Kansas Basketball reported the news on Twitter:
Adam Zagoria of SNY.tv also shared the news as it became official:
The Jayhawks' official account shared more from both Embiid and head coach Bill Self:
Despite the fact that he's losing a teammate, guard Wayne Selden Jr. applauded Embiid's decision:
The freshman center, who started the season as a bench player for Kansas, rapidly improved as the season progressed, at times outshining fellow phenom Andrew Wiggins. A dominant presence in the post at both ends of the court, the 7-footer finished with season averages of 11.2 points, 8.1 rebounds and 2.6 blocks per game.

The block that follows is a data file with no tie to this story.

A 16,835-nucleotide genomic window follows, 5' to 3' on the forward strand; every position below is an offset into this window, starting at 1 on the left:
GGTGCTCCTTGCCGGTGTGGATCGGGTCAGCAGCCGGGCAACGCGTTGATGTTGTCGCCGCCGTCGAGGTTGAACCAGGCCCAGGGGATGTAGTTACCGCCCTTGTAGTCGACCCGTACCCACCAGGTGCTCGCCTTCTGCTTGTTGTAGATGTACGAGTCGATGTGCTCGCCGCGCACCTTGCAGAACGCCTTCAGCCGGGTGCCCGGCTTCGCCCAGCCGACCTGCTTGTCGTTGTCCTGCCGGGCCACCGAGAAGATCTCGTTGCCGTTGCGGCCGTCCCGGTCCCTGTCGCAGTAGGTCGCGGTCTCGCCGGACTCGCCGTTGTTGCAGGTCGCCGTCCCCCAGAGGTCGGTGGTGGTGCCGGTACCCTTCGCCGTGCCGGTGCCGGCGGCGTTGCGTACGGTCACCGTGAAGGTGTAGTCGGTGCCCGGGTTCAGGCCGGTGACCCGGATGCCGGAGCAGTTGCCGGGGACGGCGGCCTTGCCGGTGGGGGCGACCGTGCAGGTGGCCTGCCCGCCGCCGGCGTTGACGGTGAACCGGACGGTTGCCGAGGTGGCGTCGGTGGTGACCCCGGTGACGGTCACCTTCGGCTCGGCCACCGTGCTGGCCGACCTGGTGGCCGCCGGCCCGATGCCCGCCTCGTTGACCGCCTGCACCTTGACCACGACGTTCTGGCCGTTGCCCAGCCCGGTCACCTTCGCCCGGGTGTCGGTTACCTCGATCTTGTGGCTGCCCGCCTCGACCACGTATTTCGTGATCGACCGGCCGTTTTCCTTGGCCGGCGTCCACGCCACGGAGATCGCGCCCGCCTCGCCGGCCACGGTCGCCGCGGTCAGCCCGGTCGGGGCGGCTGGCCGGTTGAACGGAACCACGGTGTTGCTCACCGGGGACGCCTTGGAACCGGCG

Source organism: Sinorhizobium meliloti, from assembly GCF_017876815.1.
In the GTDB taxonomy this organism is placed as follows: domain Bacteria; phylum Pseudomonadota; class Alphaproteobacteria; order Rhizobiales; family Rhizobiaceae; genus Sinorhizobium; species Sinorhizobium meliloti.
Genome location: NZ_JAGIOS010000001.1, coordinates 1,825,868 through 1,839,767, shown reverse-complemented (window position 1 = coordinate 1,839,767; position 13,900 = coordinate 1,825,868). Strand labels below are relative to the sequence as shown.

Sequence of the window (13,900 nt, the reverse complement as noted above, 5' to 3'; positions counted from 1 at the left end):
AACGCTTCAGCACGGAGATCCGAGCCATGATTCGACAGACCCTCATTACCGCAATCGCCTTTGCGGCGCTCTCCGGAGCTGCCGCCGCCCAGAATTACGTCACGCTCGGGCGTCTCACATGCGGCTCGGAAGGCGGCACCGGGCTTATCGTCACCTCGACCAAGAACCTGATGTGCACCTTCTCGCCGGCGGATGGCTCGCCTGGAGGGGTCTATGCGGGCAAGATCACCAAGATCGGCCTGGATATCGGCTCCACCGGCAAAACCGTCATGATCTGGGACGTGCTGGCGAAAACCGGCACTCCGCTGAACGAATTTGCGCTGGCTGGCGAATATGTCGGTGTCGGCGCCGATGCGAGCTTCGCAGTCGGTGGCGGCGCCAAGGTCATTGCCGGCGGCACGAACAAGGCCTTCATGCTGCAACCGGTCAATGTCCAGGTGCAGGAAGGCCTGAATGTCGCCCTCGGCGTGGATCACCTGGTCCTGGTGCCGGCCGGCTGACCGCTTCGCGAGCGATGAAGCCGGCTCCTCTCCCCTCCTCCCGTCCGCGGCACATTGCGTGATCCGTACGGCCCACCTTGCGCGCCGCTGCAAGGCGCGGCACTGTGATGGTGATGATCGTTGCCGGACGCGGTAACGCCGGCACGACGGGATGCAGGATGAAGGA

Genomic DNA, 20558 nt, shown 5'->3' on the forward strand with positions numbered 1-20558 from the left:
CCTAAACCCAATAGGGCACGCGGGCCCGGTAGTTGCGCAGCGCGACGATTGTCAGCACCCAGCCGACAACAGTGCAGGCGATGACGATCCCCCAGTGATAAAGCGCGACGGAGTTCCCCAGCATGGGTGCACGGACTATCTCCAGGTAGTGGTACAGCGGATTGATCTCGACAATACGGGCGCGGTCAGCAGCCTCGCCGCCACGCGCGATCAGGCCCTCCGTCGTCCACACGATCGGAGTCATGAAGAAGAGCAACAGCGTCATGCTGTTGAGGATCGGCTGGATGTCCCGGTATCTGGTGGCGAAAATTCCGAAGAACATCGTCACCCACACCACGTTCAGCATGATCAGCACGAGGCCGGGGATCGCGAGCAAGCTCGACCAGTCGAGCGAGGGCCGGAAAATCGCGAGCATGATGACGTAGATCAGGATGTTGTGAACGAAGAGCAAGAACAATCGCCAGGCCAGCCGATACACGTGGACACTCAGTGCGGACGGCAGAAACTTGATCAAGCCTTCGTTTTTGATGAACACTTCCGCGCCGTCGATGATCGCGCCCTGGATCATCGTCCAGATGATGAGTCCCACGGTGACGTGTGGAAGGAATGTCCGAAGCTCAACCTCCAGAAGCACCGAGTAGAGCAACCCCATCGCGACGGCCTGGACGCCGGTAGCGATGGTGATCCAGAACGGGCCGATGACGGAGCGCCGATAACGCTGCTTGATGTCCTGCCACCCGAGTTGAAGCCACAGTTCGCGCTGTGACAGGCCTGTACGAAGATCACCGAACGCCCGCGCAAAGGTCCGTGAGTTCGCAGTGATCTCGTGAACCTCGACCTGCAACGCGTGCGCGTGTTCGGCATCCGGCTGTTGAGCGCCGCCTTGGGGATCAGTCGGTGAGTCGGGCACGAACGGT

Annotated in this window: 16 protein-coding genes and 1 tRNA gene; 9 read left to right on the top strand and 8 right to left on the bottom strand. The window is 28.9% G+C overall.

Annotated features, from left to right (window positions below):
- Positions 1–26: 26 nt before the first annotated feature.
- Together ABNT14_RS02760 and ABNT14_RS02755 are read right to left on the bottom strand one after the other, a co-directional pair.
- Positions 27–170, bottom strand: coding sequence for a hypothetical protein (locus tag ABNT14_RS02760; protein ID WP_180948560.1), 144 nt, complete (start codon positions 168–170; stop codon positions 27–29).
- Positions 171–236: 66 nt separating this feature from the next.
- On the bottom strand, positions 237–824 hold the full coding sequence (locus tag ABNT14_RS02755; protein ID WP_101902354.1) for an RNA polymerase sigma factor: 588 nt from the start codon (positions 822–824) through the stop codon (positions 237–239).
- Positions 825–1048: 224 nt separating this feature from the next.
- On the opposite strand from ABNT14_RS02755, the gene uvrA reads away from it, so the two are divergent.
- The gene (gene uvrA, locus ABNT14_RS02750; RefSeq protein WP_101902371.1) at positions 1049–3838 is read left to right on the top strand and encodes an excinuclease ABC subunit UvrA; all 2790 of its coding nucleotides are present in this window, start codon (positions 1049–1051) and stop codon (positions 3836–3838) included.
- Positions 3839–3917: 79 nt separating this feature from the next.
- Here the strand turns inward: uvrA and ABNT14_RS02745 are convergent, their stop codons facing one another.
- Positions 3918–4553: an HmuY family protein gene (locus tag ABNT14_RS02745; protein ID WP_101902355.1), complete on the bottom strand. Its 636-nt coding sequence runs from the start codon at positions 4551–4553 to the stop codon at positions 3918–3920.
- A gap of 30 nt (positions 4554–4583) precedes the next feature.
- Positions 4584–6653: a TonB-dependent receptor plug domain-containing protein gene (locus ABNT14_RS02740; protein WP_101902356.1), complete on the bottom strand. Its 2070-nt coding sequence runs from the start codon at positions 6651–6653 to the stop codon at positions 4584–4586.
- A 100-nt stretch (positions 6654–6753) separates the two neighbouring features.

Though he was a difference-maker whenever he was on the court, Embiid was forced out of the Big 12 and NCAA tournaments with a back injury, which is especially concerning given his size.
NBADraft.net has Embiid listed at the top of its big board despite concerns over his long-term health, however, and projects him to be a player the likes of Tim Duncan and Hakeem Olajuwon—two of the greatest big men in NBA history. Lofty expectations can sometimes burden a player, but with the relative ease in which Embiid put up big numbers in college, his game should translate well to the NBA.
Given his two-way abilities and the dearth of talented centers in the NBA today, teams at the top of the draft will be drooling over the prospect of adding the Cameroon native. The real question that remains is where exactly he will slot amongst the top picks given this year's loaded draft class.
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